It's true that games other than EVE have allowed players to pick unheroic, even mundane paths over epic heroism—and have fallen very flat in the attempt. In the early days of Star Wars Galaxies, players and entire guilds devoted themselves to hunting bounties, crafting, and even dancing. The problem was that these interesting niche professions were still built into a framework where combat and questing were the assumed main course. These traditional MMO activities got most of the development time. Twirling your twi’lek head-tails for tips was a largely passive experience that only the most devoted roleplayers could maintain an interest in over the long-term.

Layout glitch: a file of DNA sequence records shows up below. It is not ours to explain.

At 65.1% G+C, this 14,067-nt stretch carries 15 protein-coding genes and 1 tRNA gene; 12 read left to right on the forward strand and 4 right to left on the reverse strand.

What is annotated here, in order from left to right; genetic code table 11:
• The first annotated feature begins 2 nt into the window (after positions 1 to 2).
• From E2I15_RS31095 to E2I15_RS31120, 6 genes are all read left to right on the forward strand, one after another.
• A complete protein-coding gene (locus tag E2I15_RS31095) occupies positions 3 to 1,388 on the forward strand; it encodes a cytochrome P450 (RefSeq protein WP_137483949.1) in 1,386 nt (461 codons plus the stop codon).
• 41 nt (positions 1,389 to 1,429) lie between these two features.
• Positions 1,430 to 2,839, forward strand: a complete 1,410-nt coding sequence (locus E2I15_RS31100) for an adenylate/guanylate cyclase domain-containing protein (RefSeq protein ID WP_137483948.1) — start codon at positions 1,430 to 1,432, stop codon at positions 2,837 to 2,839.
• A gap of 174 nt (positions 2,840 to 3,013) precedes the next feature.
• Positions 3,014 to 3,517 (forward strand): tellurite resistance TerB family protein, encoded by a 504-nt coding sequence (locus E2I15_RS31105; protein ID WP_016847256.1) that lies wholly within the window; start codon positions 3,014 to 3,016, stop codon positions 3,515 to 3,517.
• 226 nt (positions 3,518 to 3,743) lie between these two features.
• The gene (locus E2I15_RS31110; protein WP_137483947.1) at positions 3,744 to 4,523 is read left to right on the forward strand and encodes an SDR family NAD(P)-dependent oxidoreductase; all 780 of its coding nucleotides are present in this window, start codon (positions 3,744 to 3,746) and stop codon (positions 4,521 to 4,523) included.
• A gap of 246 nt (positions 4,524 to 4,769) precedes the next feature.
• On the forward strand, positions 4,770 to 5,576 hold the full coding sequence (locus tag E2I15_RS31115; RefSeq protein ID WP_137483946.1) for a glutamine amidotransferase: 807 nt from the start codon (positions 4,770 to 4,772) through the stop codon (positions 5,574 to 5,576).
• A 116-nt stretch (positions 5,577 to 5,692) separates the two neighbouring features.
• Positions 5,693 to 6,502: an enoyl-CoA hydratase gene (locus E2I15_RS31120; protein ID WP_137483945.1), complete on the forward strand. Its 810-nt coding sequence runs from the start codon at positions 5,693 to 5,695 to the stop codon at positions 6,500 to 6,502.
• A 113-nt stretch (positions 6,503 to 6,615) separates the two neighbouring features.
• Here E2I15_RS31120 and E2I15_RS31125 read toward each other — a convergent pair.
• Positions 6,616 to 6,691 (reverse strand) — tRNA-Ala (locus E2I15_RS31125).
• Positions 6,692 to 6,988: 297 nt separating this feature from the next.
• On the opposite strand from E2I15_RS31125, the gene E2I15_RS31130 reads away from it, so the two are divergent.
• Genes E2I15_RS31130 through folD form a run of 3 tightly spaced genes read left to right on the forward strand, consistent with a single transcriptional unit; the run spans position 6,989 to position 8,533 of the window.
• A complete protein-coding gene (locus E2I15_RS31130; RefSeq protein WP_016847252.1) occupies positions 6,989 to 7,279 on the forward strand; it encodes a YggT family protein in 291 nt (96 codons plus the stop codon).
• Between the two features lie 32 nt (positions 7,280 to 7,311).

Today, massively multiplayer games have largely hit a creative slump in an era when publishers have come to realize they’re not going to out-WoW World of Warcraft. What the genre needs to pull out of its tailspin is to look at these facets beyond traditional questing and raiding with the assumption that they are core playstyles in themselves. Games like WoW have tried to flesh out crafting and professions, but your cooking or smithing quests are only ever a side show. They’re assumed to be something you’re going to devote yourself to in addition to killing the world-eating bad guys and saving Azeroth. Anyone who tries to level solely through professions, while it can provide an interesting novelty for spectators, is ultimately treated like a second-class citizen by the core systems.